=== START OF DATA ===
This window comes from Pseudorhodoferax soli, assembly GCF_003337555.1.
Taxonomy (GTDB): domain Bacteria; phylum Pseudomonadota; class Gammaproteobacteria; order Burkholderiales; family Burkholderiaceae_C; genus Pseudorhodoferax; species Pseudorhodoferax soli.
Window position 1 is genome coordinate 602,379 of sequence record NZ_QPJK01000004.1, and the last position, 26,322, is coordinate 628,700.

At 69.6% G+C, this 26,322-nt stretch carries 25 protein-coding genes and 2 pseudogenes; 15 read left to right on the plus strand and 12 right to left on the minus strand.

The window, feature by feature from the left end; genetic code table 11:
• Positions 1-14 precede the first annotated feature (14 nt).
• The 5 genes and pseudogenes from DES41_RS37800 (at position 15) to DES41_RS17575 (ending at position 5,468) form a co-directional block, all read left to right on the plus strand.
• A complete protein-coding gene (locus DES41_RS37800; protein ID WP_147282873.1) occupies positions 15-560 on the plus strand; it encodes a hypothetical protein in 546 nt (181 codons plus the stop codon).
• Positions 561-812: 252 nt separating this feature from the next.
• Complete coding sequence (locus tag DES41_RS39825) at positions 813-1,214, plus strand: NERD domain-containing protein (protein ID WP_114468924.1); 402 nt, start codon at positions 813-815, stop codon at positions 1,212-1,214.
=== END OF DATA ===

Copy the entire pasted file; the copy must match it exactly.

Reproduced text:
This window comes from Pseudorhodoferax soli, assembly GCF_003337555.1.
Taxonomy (GTDB): domain Bacteria; phylum Pseudomonadota; class Gammaproteobacteria; order Burkholderiales; family Burkholderiaceae_C; genus Pseudorhodoferax; species Pseudorhodoferax soli.
Window position 1 is genome coordinate 602,379 of sequence record NZ_QPJK01000004.1, and the last position, 26,322, is coordinate 628,700.

At 69.6% G+C, this 26,322-nt stretch carries 25 protein-coding genes and 2 pseudogenes; 15 read left to right on the plus strand and 12 right to left on the minus strand.

The window, feature by feature from the left end; genetic code table 11:
• Positions 1-14 precede the first annotated feature (14 nt).
• The 5 genes and pseudogenes from DES41_RS37800 (at position 15) to DES41_RS17575 (ending at position 5,468) form a co-directional block, all read left to right on the plus strand.
• A complete protein-coding gene (locus DES41_RS37800; protein ID WP_147282873.1) occupies positions 15-560 on the plus strand; it encodes a hypothetical protein in 546 nt (181 codons plus the stop codon).
• Positions 561-812: 252 nt separating this feature from the next.
• Complete coding sequence (locus tag DES41_RS39825) at positions 813-1,214, plus strand: NERD domain-containing protein (protein ID WP_114468924.1); 402 nt, start codon at positions 813-815, stop codon at positions 1,212-1,214.